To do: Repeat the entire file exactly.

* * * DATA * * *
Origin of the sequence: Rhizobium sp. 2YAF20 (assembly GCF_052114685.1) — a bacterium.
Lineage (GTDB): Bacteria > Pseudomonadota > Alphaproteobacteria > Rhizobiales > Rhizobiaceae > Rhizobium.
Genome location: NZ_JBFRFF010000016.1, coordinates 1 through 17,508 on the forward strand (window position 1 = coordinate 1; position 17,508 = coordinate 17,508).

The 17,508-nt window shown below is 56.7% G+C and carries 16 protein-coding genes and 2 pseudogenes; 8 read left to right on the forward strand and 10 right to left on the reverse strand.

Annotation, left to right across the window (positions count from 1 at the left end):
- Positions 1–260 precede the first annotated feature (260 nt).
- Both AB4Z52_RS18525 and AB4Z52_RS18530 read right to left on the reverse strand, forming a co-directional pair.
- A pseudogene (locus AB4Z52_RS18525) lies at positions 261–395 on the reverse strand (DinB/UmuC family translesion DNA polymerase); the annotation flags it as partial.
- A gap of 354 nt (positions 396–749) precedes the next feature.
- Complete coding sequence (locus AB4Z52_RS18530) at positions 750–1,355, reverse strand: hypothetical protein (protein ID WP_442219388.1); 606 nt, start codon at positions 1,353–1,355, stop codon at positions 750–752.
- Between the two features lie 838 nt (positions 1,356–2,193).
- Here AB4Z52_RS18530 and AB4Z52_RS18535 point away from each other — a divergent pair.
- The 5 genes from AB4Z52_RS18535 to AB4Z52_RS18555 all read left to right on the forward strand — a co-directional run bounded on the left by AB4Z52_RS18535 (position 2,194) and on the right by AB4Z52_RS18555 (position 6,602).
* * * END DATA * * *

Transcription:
Origin of the sequence: Rhizobium sp. 2YAF20 (assembly GCF_052114685.1) — a bacterium.
Lineage (GTDB): Bacteria > Pseudomonadota > Alphaproteobacteria > Rhizobiales > Rhizobiaceae > Rhizobium.
Genome location: NZ_JBFRFF010000016.1, coordinates 1 through 17,508 on the forward strand (window position 1 = coordinate 1; position 17,508 = coordinate 17,508).

The 17,508-nt window shown below is 56.7% G+C and carries 16 protein-coding genes and 2 pseudogenes; 8 read left to right on the forward strand and 10 right to left on the reverse strand.

Annotation, left to right across the window (positions count from 1 at the left end):
- Positions 1–260 precede the first annotated feature (260 nt).
- Both AB4Z52_RS18525 and AB4Z52_RS18530 read right to left on the reverse strand, forming a co-directional pair.
- A pseudogene (locus AB4Z52_RS18525) lies at positions 261–395 on the reverse strand (DinB/UmuC family translesion DNA polymerase); the annotation flags it as partial.
- A gap of 354 nt (positions 396–749) precedes the next feature.
- Complete coding sequence (locus AB4Z52_RS18530) at positions 750–1,355, reverse strand: hypothetical protein (protein ID WP_442219388.1); 606 nt, start codon at positions 1,353–1,355, stop codon at positions 750–752.
- Between the two features lie 838 nt (positions 1,356–2,193).
- Here AB4Z52_RS18530 and AB4Z52_RS18535 point away from each other — a divergent pair.
- The 5 genes from AB4Z52_RS18535 to AB4Z52_RS18555 all read left to right on the forward strand — a co-directional run bounded on the left by AB4Z52_RS18535 (position 2,194) and on the right by AB4Z52_RS18555 (position 6,602).